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Germany: SPD party congress votes for talks on Grand Coalition

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In the end, the decision at the SPD's special party congress on January 21st on whether to enter negotiations for a Grand Coalition with the conservative parties was so close that it went to a card vote. This itself was a success for the opponents of any negotiations, although the Executive's proposal in favour of talks did win, with 362 votes (56.4 percent) against 279.

The party leadership took every opportunity to get the delegates in line. SPD vice-president "Malu" (Maria Luise Anna) Dreyer, who won the election in Rhineland-Palatinate in 2017, opened the party congress with a welcome address, spoke out in favour of the negotiations but "understood" people's reservations. Then followed North Rhine Westphalia leader Groschek, whose defeat in the state elections was still written in his face. He blethered on for some time about responsibility and the great opportunities offered by government. This was followed by another hour of former chancellor candidate and party leader Schulz. After some 2 hours of this, the official debate on the exploratory result was allowed to begin. Those who spoke out against a new coalition were greeted with loud applause while those in favour, mostly Executive members could only offer "necessities" and pragmatism.

Their arguments were that, since the conservative "Union" parties, the Christian Democrats, CDU, and the Christian Social Union, CSU, did not want to form a minority government, the SPD was obliged to form a coalition; the SPD should not leave the country in their hands alone; the "French and Europeans" - Macron apparently called Schulz on behalf of millions of people - were waiting for a new European policy, so social democracy had to form a government with the Union. Ultimately and even more mendaciously: there is a strong shift to the right, the CSU is xenophobic anyway, so... the Grand Coalition should be seen as an "anti-fascist bulwark" of the SPD.

The Executive Board's justification - renewal through coalition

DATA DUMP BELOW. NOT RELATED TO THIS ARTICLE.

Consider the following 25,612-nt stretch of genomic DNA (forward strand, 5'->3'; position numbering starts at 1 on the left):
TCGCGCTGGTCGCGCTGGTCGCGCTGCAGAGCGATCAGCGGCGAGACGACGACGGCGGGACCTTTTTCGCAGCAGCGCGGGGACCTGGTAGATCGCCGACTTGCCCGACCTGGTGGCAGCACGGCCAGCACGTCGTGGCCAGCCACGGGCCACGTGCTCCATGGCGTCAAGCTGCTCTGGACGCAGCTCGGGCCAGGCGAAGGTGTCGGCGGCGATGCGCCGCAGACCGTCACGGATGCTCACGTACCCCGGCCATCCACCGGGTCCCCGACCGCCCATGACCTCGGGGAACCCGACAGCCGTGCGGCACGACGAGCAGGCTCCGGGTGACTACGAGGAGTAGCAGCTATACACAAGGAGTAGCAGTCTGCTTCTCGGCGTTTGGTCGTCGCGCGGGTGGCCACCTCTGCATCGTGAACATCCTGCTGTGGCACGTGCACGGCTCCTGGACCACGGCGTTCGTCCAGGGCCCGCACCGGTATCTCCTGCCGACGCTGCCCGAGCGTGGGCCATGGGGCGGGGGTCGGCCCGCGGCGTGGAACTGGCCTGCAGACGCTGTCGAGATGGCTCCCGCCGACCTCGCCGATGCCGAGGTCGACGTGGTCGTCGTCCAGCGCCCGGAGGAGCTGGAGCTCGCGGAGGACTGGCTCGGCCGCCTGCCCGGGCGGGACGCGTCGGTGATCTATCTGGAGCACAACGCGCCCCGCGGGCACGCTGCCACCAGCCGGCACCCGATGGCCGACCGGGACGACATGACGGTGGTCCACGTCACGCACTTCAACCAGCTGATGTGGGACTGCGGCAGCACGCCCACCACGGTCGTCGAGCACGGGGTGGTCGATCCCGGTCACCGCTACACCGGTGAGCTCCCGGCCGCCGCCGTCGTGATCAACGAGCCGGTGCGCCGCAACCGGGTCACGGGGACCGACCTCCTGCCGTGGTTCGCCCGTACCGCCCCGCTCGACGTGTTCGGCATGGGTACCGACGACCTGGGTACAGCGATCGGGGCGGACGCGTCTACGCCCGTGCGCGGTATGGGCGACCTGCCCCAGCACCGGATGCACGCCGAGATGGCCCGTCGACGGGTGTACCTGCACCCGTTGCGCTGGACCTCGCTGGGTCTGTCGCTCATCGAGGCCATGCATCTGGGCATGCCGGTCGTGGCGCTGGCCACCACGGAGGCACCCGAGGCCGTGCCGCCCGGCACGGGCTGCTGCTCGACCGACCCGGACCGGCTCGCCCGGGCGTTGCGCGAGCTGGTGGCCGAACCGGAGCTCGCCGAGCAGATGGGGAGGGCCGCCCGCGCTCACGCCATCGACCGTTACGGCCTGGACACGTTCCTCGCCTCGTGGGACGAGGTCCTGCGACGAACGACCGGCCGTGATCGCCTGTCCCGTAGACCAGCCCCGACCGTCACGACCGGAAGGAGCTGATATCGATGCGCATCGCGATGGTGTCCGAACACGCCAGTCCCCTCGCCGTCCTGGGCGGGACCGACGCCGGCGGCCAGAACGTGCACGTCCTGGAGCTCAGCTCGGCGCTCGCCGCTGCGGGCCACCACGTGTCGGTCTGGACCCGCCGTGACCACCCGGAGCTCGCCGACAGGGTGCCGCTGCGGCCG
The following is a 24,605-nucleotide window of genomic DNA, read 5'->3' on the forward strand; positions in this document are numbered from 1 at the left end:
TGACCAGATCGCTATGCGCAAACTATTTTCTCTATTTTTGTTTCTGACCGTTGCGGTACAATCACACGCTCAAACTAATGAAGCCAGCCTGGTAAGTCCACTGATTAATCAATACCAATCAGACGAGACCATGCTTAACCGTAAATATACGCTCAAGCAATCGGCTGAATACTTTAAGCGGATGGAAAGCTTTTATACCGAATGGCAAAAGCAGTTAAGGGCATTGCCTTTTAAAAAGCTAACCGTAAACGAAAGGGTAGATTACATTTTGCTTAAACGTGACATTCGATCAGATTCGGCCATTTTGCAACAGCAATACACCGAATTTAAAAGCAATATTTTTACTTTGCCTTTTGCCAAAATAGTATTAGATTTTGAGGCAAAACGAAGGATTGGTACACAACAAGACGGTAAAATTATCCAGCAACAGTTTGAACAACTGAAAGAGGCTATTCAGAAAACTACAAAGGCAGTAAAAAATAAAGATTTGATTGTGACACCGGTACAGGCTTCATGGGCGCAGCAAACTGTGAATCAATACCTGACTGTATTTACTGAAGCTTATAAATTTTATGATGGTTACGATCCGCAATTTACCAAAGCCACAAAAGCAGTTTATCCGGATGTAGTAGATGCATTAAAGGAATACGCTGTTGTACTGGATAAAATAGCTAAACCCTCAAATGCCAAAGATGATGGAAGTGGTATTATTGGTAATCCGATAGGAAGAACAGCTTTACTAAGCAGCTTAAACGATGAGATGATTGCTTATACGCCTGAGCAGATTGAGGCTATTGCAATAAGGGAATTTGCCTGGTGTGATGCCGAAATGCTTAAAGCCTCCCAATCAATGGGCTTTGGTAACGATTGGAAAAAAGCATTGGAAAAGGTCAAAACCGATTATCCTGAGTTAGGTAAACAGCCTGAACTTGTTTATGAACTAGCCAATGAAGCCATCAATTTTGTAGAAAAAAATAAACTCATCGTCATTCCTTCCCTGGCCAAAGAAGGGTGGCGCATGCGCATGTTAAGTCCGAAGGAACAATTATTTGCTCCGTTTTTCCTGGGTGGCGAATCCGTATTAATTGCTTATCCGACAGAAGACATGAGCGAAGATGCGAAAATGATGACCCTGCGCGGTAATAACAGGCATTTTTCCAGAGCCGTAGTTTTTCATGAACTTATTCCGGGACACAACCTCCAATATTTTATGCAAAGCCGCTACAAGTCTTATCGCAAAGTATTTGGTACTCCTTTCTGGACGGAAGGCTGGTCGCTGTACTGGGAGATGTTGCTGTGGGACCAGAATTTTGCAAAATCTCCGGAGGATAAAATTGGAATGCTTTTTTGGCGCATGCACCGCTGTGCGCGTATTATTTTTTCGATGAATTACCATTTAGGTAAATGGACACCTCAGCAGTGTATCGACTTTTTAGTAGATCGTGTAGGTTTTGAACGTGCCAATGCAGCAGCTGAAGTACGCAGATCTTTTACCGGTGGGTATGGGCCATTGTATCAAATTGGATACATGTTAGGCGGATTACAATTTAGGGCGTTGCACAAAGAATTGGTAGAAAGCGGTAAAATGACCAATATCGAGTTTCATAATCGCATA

Even before the special party congress, public and internal debates showed it was not going to be easy for the SPD executive. After the collapse of negotiations between the Union parties, the Greens and the Liberals, it was clear that their conclusions and proposals would be controversial amongst the membership and, therefore, among the 600 delegates.

Not only had the Young Socialists registered an objection since December, but also the party organisation in Saxony-Anhalt and the Berlin SPD leadership had spoken out against the initiation of coalition negotiations. The contradiction was especially clear in North Rhine-Westphalia and Hesse, which together sent over 200 delegates to the congress.

For this reason, a "compromise" was presented to congress in the form of a set of negotiating guidelines including, for example, moves to end the so-called "dual standard" medical treatment and higher figures for the family reunification of refugees. This is nothing unusual in itself, except that the CDU, and especially the CSU, had already announced that they would not respond to any further demands from the SPD. Nonetheless, this manoeuvre successfully secured a majority, as intended.

The country first
Dreyer, Schulz, Weil and Scholz played the usual siren song - first the country, then the party. In fact, this means: first the compromises with the Union, based on the interests of big business and the trade unions tied into "social partnership", then pragmatic agreement on policy and finally some dazzling references to EU policy. Regarding Schulz's "outstanding result", it quickly became clear that there was little outstanding about it at all. The old dogma, "Opposition is crap, one must enter government to achieve anything at all" still guides the party.

The SPD has been singing this old song for a long time. As a constitutionally loyal party, it buried the class point of view early in its history, at the latest in 1914. Today, the EU and local patriotism in particular serve as justification for government participation. In particular, DGB head Hoffmann, who once again supported the unions' association with the party, wants to persuade the SPD and the unions to overcome the "neo-liberal spirit" in the EU. Of all things, he expects to do this through a Grand Coalition!

The credibility crisis
Needless to say, the SPD leadership is not completely unaware that its social basis is dwindling. Even some of the Executive recognise that the electorate no longer buys the SPD's "commitment" to the working class and those on low incomes. Correctly, the Young Socialists and other delegates pointed out that the U-turn by Schulz, who had promised "no more coalitions" on the night of the elections in September, had not gone down well with either members or voters.